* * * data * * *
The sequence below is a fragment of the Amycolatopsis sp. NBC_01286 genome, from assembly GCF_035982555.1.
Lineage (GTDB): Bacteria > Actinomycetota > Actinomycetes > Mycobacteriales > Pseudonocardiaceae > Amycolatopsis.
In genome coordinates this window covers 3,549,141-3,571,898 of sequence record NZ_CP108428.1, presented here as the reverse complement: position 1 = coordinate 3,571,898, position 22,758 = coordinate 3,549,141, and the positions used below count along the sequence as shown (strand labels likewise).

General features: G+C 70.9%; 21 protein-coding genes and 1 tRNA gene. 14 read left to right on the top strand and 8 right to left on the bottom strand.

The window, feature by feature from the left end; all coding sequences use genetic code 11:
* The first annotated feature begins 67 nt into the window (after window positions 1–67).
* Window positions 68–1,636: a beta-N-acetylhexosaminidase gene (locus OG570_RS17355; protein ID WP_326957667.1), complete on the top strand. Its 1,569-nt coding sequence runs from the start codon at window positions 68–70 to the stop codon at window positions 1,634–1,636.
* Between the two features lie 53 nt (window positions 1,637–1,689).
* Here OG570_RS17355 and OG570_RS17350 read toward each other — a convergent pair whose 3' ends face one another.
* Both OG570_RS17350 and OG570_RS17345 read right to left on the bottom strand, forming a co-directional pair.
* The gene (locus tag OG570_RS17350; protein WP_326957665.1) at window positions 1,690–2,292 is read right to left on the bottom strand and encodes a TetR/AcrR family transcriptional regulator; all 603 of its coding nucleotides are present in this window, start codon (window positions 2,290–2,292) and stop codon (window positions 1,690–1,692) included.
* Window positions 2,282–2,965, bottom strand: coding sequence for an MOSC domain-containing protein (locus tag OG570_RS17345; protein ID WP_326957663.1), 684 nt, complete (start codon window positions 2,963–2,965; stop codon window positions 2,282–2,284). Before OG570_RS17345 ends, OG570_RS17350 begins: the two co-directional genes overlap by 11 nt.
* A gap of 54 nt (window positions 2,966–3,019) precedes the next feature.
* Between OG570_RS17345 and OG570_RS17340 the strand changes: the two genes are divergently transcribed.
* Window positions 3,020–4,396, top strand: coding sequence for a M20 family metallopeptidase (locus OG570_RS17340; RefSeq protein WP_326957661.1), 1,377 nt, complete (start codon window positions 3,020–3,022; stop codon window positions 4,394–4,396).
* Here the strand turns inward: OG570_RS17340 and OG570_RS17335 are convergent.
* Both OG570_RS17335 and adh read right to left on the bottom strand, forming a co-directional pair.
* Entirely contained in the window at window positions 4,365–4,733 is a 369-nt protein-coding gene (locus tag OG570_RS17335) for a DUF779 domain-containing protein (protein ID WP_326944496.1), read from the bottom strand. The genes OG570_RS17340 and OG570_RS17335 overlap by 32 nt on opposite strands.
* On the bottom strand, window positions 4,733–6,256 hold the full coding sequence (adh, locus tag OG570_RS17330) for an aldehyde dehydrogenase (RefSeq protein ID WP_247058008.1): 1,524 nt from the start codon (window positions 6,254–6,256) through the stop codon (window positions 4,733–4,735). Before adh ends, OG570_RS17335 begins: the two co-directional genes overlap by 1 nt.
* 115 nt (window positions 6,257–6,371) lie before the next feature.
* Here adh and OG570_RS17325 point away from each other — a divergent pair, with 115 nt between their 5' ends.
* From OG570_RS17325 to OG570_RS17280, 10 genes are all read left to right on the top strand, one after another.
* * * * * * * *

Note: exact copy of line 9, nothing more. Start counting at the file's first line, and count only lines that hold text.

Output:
* Here OG570_RS17355 and OG570_RS17350 read toward each other — a convergent pair whose 3' ends face one another.